Brix Distillers is giving Surry Hills a rum for its money.
X marks the spot. That’s literally how you know you’ve found Surry Hills’ new craft rum distillery and bar, Brix Distillers. Rum aficionados, Damien Barrow, James Christopher and Siddharth Soin are the co-founders of Brix Distillers and are on a mission to shift attitudes towards rum.
The industrial-style space by interior design firm Amber Road, cleverly integrates distillery, bar and eatery. Wall art by local street artist Nico Nicoson adds a splash of colour to the exposed concrete and gives the space an underground vibe. The distilling process can be admired from the open bar and kitchen area that seats 70. Tucked away is a more intimate mezzanine barrelling room overlooking the distillery while the bar shelves are proudly lined with over 150 rums from around the world paying homage to its diversity.
Even if you don’t love rum, it’s hard to go past the extensive cocktail list, curated by bar manager Doug Laming (ex The Smoking Panda, Mr G’s, and Rabbit Hole Bar). The Made of Brix ($14) combines Brix White with freshly crushed cane juice, lemon and soda. The sugar cane is sourced nationally and crushed onsite, while the Brix White is made in house. You simply cannot get a more refreshing drink, sipping on it instantly wiping all worries and transporting you to a tropical beach. The Bitter & Twisted ($20) mixes grapefruit infused Brix White, Pampelle, Antica and Don’s Mix to create a citrus lover’s dream. If rum isn’t your jam, Brix Distillery also has an impressive collection of local beer, wine and spirits. The Wayward ‘Keller Instinct’ Lager ($9) is a local favourite, known for its crisp notes of mild hops and a distinct mellow bitterness.
The casual dining menu, by Colombian chef Ivan Sanchez (ex Bodega and Porteno), draws on South American flavours that accentuate the subtle flavour profile of rum. Fast becoming a signature dish is their molasses braised pork arepas with guacamole, cumin yoghurt and queso fresco ($17). The crispy golden arepas combined with melting pork will lead your palate down the road to El Dorado.
Similarly, the chargrilled cape grim skirt steak with warm tomato salsa and chimichurri ($28) echoes Colombian Caribbean flavours. The steak is tender and juicy, cooked medium-rare and sliced thinly over a bath of thick tomato salsa reduction. This dish is paired perfectly with their simple fennel and cucumber salad ($20).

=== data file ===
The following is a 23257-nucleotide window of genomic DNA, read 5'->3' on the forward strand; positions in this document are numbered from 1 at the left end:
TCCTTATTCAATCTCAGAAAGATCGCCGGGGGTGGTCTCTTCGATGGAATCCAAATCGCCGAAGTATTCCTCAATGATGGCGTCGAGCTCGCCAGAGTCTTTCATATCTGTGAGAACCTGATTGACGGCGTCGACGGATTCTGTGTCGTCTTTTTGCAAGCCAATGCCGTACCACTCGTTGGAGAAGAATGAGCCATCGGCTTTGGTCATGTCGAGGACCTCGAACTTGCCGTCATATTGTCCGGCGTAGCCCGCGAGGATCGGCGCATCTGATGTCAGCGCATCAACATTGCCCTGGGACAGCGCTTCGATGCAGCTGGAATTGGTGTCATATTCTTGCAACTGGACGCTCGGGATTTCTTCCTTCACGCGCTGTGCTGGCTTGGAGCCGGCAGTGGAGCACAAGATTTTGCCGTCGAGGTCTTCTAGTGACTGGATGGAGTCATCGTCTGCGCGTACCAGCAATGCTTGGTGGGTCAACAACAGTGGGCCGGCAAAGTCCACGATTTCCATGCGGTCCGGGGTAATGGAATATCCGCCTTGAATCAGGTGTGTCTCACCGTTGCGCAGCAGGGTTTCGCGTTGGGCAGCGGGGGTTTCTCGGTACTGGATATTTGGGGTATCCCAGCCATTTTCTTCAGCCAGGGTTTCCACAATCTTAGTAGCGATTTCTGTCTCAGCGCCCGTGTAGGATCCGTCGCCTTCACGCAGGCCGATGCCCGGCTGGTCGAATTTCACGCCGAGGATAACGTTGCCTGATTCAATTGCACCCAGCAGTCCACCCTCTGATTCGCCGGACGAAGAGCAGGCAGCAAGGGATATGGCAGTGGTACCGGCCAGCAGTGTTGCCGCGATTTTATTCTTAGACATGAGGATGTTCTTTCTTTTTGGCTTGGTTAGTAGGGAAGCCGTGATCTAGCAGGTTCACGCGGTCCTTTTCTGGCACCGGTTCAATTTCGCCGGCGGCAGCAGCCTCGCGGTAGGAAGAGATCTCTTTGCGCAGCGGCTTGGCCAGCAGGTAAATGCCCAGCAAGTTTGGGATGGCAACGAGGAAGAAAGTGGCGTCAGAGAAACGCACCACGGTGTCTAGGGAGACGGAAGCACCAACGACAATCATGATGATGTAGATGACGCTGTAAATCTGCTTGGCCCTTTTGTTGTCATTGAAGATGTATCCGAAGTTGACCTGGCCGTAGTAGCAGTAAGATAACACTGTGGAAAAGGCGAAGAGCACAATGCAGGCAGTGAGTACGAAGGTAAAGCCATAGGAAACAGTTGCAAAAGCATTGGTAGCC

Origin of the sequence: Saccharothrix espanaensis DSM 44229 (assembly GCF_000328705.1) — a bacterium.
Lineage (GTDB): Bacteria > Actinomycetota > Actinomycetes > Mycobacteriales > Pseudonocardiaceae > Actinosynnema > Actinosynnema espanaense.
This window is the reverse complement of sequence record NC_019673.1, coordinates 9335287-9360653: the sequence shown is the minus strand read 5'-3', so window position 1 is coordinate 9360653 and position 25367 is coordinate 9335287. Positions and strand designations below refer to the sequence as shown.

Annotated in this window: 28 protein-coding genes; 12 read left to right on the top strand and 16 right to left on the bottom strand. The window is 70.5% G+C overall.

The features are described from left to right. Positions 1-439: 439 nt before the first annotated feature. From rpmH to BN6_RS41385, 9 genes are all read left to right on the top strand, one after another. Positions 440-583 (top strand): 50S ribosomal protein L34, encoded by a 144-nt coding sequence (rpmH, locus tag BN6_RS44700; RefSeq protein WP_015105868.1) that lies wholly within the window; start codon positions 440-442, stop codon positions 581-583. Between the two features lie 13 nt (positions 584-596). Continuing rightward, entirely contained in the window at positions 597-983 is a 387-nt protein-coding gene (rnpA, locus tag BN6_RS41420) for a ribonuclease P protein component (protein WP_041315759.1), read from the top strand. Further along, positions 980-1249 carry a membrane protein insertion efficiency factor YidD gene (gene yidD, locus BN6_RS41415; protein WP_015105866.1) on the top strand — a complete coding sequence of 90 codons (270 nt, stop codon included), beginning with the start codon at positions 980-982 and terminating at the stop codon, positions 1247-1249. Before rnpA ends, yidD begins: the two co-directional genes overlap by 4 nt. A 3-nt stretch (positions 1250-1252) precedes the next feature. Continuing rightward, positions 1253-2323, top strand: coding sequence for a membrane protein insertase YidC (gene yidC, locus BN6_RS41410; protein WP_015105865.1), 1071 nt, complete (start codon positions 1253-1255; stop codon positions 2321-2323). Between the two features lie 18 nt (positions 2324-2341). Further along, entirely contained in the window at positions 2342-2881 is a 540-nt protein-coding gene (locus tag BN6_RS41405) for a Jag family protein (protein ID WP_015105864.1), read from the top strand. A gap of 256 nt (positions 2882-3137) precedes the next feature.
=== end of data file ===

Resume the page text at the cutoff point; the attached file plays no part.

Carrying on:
The Cheese & Charcuterie Plate ($24), comes with housemade crackers, membrillo and pickles. Too often, cheese and charcuterie plates are underwhelming and you are given small slithers of cheese, a single slice of prosciutto and crumbs rather than crackers. Luckily, Brix Distillers provided the opposite experience. You are spoiled with buttery triple cream brie, mild gruyère and a sharp blue cheese that even my guest (a non-blue-lover) enjoyed. The homemade crackers were generously scattered and had the flaky texture of puff-pastry. While the menu indicated the plate would have pickles, unfortunately there was not a pickle in sight.
This momentary disappointment was more than made up for when LP’s Chorizo with pickled green tomatoes ($26) arrived at the table. The acidic vinegary tomatoes were the perfect palate cleanser to cut through the densely rich chorizo. The simple pairing was a standout that will leave you wanting more.
The Brix Tasting ($10 per glass) allows you to sample their housemade Brix White and Brix Gold Rum. The 15ml rum flight tasting is a great digestif and nightcap to finish the evening. Spark up a conversation with the bartender and chances are they’ll provide interest facts about Brix’s distillery and Australian rum production as you sip on caramel, crisp apple and subtle biscuit flavours.
Move over Gin and Whisky, Brix Distillers is well on its way to making craft rum the next drink of choice. Check out the full menu here, or head to the website for more information.
Opening hours: Monday–Saturday: 12:00pm–12:00am. Sunday: 12:00pm-10:00pm